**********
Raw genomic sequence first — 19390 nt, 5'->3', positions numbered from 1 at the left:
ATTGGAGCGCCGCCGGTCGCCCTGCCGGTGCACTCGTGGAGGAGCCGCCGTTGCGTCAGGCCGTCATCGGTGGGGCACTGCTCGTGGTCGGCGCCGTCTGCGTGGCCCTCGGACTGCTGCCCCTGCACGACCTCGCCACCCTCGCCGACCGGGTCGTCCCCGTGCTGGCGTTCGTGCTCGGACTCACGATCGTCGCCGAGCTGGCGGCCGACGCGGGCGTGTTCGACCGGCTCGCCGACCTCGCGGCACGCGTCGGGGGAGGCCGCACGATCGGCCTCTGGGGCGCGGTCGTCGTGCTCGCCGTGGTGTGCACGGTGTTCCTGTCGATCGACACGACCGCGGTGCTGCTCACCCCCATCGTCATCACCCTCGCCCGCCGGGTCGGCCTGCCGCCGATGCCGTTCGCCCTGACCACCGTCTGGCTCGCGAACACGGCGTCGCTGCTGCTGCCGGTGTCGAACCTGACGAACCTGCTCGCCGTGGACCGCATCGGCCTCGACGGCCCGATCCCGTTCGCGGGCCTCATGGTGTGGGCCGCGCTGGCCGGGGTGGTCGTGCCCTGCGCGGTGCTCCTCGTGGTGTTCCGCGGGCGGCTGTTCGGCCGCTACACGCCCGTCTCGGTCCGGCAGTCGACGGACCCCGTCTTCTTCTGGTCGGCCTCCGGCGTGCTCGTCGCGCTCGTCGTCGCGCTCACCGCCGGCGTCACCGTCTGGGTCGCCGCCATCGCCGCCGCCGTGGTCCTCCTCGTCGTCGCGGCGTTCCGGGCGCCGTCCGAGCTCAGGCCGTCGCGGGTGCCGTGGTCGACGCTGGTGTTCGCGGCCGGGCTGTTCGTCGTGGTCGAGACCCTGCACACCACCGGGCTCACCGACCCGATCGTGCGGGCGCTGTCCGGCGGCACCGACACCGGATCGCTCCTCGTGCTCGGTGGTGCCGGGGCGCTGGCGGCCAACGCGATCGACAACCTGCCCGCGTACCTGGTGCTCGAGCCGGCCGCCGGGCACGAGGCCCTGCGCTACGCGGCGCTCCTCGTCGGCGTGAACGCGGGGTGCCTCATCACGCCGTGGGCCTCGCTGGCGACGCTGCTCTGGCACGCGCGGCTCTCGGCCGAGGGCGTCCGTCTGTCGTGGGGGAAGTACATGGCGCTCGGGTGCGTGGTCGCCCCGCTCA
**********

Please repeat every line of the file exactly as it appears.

Raw genomic sequence first — 19390 nt, 5'->3', positions numbered from 1 at the left:
ATTGGAGCGCCGCCGGTCGCCCTGCCGGTGCACTCGTGGAGGAGCCGCCGTTGCGTCAGGCCGTCATCGGTGGGGCACTGCTCGTGGTCGGCGCCGTCTGCGTGGCCCTCGGACTGCTGCCCCTGCACGACCTCGCCACCCTCGCCGACCGGGTCGTCCCCGTGCTGGCGTTCGTGCTCGGACTCACGATCGTCGCCGAGCTGGCGGCCGACGCGGGCGTGTTCGACCGGCTCGCCGACCTCGCGGCACGCGTCGGGGGAGGCCGCACGATCGGCCTCTGGGGCGCGGTCGTCGTGCTCGCCGTGGTGTGCACGGTGTTCCTGTCGATCGACACGACCGCGGTGCTGCTCACCCCCATCGTCATCACCCTCGCCCGCCGGGTCGGCCTGCCGCCGATGCCGTTCGCCCTGACCACCGTCTGGCTCGCGAACACGGCGTCGCTGCTGCTGCCGGTGTCGAACCTGACGAACCTGCTCGCCGTGGACCGCATCGGCCTCGACGGCCCGATCCCGTTCGCGGGCCTCATGGTGTGGGCCGCGCTGGCCGGGGTGGTCGTGCCCTGCGCGGTGCTCCTCGTGGTGTTCCGCGGGCGGCTGTTCGGCCGCTACACGCCCGTCTCGGTCCGGCAGTCGACGGACCCCGTCTTCTTCTGGTCGGCCTCCGGCGTGCTCGTCGCGCTCGTCGTCGCGCTCACCGCCGGCGTCACCGTCTGGGTCGCCGCCATCGCCGCCGCCGTGGTCCTCCTCGTCGTCGCGGCGTTCCGGGCGCCGTCCGAGCTCAGGCCGTCGCGGGTGCCGTGGTCGACGCTGGTGTTCGCGGCCGGGCTGTTCGTCGTGGTCGAGACCCTGCACACCACCGGGCTCACCGACCCGATCGTGCGGGCGCTGTCCGGCGGCACCGACACCGGATCGCTCCTCGTGCTCGGTGGTGCCGGGGCGCTGGCGGCCAACGCGATCGACAACCTGCCCGCGTACCTGGTGCTCGAGCCGGCCGCCGGGCACGAGGCCCTGCGCTACGCGGCGCTCCTCGTCGGCGTGAACGCGGGGTGCCTCATCACGCCGTGGGCCTCGCTGGCGACGCTGCTCTGGCACGCGCGGCTCTCGGCCGAGGGCGTCCGTCTGTCGTGGGGGAAGTACATGGCGCTCGGGTGCGTGGTCGCCCCGCTCA